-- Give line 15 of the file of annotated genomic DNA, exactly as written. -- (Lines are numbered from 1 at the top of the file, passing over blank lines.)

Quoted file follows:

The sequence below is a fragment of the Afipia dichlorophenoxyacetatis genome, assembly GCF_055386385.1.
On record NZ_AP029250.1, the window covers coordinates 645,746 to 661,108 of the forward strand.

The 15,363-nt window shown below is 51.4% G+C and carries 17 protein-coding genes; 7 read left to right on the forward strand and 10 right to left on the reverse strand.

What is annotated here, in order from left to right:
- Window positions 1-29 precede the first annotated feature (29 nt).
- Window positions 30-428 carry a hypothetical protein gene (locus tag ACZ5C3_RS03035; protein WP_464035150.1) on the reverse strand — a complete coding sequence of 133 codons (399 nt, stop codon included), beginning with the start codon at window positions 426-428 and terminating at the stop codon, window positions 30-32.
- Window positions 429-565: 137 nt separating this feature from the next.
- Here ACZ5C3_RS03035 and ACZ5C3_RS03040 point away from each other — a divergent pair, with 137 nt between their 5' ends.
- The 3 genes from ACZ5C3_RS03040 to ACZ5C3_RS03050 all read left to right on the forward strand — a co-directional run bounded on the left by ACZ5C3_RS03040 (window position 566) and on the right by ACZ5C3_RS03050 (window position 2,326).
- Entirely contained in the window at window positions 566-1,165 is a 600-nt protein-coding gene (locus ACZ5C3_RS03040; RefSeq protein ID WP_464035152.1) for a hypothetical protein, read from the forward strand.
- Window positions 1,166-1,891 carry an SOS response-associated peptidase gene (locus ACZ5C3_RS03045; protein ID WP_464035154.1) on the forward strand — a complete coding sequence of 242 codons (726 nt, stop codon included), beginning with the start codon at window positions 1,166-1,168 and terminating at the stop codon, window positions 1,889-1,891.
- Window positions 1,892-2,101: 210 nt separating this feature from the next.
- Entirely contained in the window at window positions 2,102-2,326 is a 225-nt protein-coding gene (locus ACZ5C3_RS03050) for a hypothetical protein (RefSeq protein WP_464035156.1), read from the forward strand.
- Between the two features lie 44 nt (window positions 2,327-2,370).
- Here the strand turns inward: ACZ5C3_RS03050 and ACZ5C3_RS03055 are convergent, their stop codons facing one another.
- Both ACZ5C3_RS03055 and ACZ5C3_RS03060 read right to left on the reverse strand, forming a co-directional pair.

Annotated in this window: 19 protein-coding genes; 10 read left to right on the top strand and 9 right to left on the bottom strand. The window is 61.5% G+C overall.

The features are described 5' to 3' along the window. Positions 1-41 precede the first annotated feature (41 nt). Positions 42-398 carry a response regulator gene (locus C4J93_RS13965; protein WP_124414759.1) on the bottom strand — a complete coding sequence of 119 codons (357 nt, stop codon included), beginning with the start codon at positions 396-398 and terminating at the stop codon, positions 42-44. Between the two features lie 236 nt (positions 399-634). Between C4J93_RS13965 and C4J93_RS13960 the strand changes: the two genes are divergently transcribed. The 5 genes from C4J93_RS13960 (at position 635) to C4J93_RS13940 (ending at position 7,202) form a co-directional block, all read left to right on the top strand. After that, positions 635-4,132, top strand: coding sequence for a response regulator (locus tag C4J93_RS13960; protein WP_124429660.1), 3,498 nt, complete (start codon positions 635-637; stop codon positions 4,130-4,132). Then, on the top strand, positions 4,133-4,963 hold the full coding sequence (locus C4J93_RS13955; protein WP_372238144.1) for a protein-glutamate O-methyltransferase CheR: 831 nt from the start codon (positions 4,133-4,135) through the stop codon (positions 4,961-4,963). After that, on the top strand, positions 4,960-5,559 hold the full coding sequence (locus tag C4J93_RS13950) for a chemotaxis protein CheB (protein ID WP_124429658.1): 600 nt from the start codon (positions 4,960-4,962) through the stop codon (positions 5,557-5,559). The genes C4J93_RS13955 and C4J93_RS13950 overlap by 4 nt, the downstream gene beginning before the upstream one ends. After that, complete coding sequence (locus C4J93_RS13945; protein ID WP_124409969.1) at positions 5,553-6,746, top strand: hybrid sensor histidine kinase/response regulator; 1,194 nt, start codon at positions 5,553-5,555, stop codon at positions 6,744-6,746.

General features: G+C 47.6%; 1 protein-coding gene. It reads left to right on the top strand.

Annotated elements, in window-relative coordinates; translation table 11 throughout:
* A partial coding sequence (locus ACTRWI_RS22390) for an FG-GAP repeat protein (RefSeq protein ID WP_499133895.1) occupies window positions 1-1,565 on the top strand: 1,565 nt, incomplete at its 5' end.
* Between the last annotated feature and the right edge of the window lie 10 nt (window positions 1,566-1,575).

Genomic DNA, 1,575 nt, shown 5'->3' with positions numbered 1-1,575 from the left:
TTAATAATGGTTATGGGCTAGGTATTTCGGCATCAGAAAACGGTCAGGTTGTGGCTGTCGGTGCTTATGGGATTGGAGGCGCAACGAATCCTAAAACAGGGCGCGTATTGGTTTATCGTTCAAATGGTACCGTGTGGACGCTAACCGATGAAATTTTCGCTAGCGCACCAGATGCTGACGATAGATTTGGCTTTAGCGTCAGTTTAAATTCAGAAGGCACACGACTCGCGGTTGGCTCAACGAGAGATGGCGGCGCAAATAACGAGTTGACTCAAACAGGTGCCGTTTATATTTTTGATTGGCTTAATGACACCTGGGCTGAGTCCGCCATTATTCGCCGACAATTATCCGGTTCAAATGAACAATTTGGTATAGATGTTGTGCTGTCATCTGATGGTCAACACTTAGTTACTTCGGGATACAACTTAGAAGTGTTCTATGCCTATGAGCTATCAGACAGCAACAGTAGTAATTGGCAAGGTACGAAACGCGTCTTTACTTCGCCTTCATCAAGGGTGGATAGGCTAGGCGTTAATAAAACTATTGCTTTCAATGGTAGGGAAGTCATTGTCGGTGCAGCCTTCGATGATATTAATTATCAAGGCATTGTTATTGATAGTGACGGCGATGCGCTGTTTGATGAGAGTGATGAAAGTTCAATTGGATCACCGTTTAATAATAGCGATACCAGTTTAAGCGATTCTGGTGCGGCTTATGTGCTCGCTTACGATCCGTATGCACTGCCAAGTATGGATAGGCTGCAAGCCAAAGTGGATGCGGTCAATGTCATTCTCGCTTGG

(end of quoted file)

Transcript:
- Here the strand turns inward: ACZ5C3_RS03050 and ACZ5C3_RS03055 are convergent, their stop codons facing one another.